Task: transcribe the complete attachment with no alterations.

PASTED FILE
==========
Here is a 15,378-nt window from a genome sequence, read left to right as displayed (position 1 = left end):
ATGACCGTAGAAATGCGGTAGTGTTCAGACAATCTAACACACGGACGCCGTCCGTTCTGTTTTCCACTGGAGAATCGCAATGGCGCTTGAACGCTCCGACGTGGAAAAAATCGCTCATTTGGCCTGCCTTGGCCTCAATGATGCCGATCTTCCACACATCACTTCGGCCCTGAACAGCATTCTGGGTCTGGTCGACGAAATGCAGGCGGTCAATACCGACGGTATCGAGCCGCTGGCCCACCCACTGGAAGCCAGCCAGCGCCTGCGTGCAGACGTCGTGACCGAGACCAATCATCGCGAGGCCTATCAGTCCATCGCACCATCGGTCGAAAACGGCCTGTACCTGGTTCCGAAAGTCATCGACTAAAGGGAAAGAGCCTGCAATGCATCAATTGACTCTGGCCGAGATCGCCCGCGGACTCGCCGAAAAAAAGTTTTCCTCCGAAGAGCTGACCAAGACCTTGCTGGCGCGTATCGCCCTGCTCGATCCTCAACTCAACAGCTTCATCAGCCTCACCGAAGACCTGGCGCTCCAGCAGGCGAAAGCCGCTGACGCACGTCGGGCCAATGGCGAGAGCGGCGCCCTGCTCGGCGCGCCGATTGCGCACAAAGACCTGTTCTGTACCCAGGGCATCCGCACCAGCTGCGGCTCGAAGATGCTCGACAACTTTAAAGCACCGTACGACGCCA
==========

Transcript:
Here is a 15,378-nt window from a genome sequence, read left to right as displayed (position 1 = left end):
ATGACCGTAGAAATGCGGTAGTGTTCAGACAATCTAACACACGGACGCCGTCCGTTCTGTTTTCCACTGGAGAATCGCAATGGCGCTTGAACGCTCCGACGTGGAAAAAATCGCTCATTTGGCCTGCCTTGGCCTCAATGATGCCGATCTTCCACACATCACTTCGGCCCTGAACAGCATTCTGGGTCTGGTCGACGAAATGCAGGCGGTCAATACCGACGGTATCGAGCCGCTGGCCCACCCACTGGAAGCCAGCCAGCGCCTGCGTGCAGACGTCGTGACCGAGACCAATCATCGCGAGGCCTATCAGTCCATCGCACCATCGGTCGAAAACGGCCTGTACCTGGTTCCGAAAGTCATCGACTAAAGGGAAAGAGCCTGCAATGCATCAATTGACTCTGGCCGAGATCGCCCGCGGACTCGCCGAAAAAAAGTTTTCCTCCGAAGAGCTGACCAAGACCTTGCTGGCGCGTATCGCCCTGCTCGATCCTCAACTCAACAGCTTCATCAGCCTCACCGAAGACCTGGCGCTCCAGCAGGCGAAAGCCGCTGACGCACGTCGGGCCAATGGCGAGAGCGGCGCCCTGCTCGGCGCGCCGATTGCGCACAAAGACCTGTTCTGTACCCAGGGCATCCGCACCAGCTGCGGCTCGAAGATGCTCGACAACTTTAAAGCACCGTACGACGCCA